Green Party of Connecticut
October 30, 2020 - For Immediate Release

Peter Goselin, Co-Chair, Green Party of Connecticut, This email address is being protected from spambots. You need JavaScript enabled to view it.

On Wednesday, October 28, the State Central Committee of the Green Party of Connecticut voted to publicly withdraw its support from 1st Congressional District candidate Tom McCormick’s campaign.

The action was taken in response to a social media post, which the Green Party of Connecticut Executive Committee learned of on October 21, in which McCormick stated, in response to an incident in Manchester in which tires had been stolen from a car, that “The thieve [sic] needs a necktie.”

Members of two Hartford-area Black-led racial justice organizations, Power Up-Manchester and Black Lives Matter 860, were justifiably angered and outraged over a statement that appeared to endorse violent vigilante justice and lynching. We agree with them. The Green Party opposes capital punishment, forced labor, and the elevation of property over lives. We support community-based restorative justice and the right of Black and Brown communities to defend themselves against vigilante violence.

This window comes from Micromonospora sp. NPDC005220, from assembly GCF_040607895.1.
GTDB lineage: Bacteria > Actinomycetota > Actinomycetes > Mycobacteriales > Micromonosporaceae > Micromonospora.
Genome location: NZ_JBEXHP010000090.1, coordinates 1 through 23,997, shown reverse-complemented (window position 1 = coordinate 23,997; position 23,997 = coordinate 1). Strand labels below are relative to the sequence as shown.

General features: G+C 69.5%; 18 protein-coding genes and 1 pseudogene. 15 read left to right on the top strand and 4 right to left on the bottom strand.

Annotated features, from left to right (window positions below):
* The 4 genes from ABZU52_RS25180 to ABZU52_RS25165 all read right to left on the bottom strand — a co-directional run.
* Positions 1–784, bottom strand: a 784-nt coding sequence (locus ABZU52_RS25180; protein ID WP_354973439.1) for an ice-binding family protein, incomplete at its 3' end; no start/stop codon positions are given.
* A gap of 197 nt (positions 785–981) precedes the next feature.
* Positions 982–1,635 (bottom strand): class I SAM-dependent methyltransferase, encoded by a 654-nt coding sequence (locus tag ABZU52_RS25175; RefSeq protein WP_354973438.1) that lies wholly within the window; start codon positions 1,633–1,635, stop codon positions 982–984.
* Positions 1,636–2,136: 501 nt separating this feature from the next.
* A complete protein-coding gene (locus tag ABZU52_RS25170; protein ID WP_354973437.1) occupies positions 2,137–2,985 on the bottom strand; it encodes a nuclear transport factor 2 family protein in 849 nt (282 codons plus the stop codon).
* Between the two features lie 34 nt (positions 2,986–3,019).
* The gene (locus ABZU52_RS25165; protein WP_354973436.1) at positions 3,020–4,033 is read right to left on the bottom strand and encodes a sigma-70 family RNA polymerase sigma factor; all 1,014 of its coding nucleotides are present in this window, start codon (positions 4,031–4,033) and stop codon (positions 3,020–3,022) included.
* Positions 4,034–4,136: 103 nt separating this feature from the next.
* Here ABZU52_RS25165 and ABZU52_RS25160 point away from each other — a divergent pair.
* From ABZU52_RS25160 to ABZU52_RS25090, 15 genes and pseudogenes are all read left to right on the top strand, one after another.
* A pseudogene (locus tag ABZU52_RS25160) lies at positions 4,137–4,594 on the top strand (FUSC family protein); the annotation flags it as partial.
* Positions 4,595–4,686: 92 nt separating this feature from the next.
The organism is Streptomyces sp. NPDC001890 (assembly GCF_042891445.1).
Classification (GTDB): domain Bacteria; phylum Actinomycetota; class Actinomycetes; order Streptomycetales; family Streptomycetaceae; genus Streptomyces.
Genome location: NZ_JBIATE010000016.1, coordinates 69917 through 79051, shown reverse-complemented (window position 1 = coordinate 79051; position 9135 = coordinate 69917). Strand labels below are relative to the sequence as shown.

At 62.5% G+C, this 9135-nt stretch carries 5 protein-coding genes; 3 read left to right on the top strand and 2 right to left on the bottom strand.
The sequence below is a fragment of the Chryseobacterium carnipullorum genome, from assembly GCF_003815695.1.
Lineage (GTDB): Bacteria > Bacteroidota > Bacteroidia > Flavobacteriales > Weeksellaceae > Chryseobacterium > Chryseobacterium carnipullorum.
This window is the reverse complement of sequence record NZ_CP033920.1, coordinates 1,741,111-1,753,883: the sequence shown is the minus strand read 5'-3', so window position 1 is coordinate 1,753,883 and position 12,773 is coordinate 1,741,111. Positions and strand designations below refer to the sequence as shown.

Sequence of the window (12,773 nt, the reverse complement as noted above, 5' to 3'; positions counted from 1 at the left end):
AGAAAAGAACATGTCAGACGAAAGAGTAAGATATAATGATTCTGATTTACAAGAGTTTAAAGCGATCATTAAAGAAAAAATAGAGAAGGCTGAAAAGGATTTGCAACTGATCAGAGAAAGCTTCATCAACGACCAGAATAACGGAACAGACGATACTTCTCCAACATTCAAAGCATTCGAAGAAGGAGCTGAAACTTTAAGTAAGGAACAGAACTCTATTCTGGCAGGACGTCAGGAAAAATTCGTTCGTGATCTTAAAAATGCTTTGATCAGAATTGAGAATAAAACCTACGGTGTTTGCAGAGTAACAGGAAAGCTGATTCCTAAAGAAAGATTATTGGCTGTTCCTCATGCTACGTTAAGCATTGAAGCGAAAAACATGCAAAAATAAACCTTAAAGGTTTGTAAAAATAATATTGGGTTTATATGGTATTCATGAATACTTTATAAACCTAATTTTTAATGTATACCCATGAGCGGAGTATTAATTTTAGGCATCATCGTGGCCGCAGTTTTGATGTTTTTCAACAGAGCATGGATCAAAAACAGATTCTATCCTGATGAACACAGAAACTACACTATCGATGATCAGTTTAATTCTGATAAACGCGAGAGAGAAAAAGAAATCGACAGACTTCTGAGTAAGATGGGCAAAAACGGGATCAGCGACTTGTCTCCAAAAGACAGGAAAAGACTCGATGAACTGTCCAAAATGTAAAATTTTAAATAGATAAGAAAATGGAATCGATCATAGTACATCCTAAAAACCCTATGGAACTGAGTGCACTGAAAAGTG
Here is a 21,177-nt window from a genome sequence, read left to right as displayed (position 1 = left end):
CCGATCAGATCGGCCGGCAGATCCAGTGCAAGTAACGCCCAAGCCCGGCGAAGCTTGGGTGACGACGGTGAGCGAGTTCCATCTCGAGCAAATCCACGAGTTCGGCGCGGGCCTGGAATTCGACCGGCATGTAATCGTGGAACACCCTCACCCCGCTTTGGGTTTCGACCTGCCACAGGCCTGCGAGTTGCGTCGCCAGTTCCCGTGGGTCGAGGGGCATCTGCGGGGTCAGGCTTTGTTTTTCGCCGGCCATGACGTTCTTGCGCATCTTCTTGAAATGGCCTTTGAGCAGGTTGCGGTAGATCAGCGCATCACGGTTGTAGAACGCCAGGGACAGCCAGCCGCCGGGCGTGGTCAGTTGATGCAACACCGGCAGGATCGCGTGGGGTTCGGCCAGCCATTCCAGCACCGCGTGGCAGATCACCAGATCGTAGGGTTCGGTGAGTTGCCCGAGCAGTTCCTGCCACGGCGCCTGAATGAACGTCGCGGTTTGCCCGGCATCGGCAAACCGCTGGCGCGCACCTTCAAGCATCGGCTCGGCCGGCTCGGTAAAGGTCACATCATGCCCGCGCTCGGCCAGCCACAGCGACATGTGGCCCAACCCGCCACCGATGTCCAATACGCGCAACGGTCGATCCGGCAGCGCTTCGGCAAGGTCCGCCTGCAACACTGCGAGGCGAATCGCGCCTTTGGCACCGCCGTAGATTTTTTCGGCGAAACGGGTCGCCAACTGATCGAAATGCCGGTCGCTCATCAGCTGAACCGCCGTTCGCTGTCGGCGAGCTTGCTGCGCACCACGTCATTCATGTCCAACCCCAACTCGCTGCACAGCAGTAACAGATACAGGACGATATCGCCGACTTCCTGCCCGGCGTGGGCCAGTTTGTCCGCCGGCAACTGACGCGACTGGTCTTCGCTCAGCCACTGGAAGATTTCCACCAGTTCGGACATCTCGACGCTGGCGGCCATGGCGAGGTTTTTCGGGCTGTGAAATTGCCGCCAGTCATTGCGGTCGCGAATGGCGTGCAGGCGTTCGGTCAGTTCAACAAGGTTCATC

McCormick’s is not the only example we have seen in Connecticut this year of candidates and politicians making racially offensive and inflammatory remarks. We in the Green Party hold ourselves, our organization, and candidates appearing on our ballot line to the same standards that we would apply to others. Although McCormick has refused to offer a meaningful apology or recognize the harmful implications of his remarks, the Green Party of Connecticut acknowledges its responsibility to speak out against racism even when – or especially when – it may be inconvenient or uncomfortable to do so.

The Green Party of Connecticut thanks the anti-racist activists who challenged us to respond to inappropriate conduct within the ranks of our organization, and who encouraged and supported us when we undertook to repair the damage. This is the truth of what some people wrongly call “cancel culture.” It does not just condemn us for making mistakes, it invites us to take responsibility for our mistakes and learn to do better. We are committed to doing better.